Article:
Five simple manager mistakes

There are some pretty common mistakes managers make at any level.  How do I know this?  I’ve made them.  Here they are:

1. Not knowing your own job.

Every manager has generic things they need to do because they are accountable for the work of their team, but they also have a unique contribution to make beyond managing their people.  For example, a manager who is in charge of multiple teams is also accountable for improving the way work occurs across all of their teams, while a general manager is responsible for moving the business into new areas and shutting down the old.

The nature of this contribution changes depending on which level they are in the organisation which is the insight we can gain from the work of Elliot Jaques and others, but for now the key thing to know is that you have a contribution outside of what your people contribute.  Which means if you’re spending all of your time dealing with people, no one will be doing the unique contribution needed from your role, and something will give.

2. Not knowing the  job of your people.

Just like you have management accountabilities as well as a unique contribution at your level, if you’re in charge of managers, they have the same.   For example, a general manager needs to make it clear to their managers that they are accountable for improving the way work occurs across their area.  Hitting this year’s budget is a reflection of how well they manage their people, but equally as important is that they improve the work processes so next year’s budget provides more bang for every buck spent.

If they don’t do this, they’ve only done half the job!  Their manager needs to hold them accountable for both halves.

3. Doing your people’s work for them.

Everyone loves the ‘roll-up-the-sleeves’ boss who pitches in and helps with the team.  And that’s great when something genuinely goes wrong that is completely unexpected and it’s all hands on deck to save the day.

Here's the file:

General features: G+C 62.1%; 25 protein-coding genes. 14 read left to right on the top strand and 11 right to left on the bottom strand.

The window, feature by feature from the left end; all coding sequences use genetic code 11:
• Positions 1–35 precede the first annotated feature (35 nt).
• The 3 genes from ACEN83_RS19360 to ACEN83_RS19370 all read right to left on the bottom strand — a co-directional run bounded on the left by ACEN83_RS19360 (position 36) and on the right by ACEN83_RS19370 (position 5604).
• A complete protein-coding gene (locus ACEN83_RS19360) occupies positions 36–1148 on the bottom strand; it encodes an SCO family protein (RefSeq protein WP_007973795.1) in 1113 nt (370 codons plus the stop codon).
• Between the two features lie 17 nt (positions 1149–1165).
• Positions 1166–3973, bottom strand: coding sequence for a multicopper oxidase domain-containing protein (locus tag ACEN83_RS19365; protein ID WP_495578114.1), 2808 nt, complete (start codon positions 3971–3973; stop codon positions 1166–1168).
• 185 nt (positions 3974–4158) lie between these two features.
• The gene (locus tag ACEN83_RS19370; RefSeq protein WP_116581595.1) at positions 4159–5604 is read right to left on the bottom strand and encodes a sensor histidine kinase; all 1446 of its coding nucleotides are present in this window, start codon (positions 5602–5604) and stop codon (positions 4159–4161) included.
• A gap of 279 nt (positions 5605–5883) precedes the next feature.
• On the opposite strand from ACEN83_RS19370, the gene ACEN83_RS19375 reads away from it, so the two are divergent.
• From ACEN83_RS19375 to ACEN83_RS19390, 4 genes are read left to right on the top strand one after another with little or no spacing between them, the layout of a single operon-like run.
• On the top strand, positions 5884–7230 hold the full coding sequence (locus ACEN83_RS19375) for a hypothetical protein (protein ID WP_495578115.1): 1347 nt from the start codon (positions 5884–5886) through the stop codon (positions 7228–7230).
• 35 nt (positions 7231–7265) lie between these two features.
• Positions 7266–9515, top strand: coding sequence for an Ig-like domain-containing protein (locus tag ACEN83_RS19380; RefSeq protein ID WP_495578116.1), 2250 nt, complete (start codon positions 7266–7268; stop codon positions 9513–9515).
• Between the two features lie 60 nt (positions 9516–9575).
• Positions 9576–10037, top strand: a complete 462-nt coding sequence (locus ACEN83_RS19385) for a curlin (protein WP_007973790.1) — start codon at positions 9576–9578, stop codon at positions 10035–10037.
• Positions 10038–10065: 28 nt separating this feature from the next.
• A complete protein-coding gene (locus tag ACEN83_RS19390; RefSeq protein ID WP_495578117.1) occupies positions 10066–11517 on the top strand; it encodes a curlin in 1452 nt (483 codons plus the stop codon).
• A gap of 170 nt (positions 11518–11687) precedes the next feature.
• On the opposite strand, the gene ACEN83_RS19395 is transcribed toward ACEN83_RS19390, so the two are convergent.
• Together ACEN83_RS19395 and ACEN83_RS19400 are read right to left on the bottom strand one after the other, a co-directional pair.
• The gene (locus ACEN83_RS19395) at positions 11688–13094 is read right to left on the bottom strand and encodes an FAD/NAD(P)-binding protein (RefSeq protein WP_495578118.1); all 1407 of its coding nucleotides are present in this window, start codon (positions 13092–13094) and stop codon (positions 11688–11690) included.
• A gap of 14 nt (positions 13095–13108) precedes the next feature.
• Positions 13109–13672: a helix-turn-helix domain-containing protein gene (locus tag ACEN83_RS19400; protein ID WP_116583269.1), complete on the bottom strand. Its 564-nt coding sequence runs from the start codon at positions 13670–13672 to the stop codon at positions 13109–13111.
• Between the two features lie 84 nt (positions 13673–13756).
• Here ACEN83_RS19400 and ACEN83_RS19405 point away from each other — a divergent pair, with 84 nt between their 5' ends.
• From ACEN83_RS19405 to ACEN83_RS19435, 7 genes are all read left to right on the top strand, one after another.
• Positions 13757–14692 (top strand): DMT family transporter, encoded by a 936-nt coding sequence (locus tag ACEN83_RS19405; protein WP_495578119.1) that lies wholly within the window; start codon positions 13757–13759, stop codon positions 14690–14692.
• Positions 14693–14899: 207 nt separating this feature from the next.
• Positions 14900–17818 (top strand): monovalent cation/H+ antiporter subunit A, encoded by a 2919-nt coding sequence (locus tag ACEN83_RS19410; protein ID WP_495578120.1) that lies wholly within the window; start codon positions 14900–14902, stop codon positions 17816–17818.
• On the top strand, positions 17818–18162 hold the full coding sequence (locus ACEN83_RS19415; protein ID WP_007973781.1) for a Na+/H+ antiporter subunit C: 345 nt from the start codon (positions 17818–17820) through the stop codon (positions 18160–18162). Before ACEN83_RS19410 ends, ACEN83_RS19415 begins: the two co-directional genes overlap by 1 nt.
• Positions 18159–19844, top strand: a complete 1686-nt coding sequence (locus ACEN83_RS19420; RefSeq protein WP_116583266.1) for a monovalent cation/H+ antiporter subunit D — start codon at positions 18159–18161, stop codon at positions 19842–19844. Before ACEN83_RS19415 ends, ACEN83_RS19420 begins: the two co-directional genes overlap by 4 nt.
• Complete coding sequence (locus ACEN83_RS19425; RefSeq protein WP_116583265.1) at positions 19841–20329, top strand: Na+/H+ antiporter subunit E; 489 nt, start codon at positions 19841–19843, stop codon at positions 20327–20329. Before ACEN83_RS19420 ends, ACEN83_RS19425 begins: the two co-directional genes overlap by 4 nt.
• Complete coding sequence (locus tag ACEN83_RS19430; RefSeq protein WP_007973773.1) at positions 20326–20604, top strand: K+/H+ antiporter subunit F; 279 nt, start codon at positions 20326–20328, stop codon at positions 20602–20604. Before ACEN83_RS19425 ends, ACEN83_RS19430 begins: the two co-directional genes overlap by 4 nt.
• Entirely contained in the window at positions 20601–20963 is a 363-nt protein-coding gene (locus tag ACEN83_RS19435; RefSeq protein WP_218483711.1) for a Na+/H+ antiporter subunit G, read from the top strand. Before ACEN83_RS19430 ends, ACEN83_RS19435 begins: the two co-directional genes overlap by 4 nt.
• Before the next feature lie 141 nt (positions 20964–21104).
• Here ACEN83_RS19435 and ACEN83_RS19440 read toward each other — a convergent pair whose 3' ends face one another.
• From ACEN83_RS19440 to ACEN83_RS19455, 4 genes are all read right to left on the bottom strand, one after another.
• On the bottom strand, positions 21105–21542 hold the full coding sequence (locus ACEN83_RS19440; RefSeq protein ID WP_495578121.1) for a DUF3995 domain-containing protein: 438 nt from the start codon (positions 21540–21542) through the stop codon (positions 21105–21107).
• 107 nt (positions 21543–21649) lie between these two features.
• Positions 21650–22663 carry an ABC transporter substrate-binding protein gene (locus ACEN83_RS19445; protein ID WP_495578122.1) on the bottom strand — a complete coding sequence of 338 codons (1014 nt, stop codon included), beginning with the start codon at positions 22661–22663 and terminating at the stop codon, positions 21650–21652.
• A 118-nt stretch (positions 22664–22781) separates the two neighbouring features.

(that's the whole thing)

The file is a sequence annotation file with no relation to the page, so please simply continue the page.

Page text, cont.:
The problem is when you’re doing that every day.  You’re not paid to do that.  Your people are.  You’re paid to put in place the management practices to ensure your people produce the output you’re accountable for, and for your own unique contribution at your level.

4. Fear of uncomfortable conversations

It’s hard to sit down with someone who has thought they’ve been doing a reasonable job and inform them that they actually aren’t.  The subconcious is brilliant at coming up with reasons to avoid these conversations.  But you’re accountable for managing people, which means giving feedback, coaching and ultimately removing someone from the role.

In other words, these conversations are a part of the job.  The good news comes in two parts a) these conversations are a skill you can learn and that will improve exponentially every time you have one, and b) they become a lot easier when you don’t make the mistake in point 5.

5. Not clarifying and agreeing with your people what a good outcome looks like.

Most managers believe they do a good job in this area.  I thought I did.  Then a few years ago I received some feedback from my people who were intelligent and strong.  The feedback boiled down to “we know why we’re here, you coach us very well, but we don’t have a clue about what outcome you actually want“.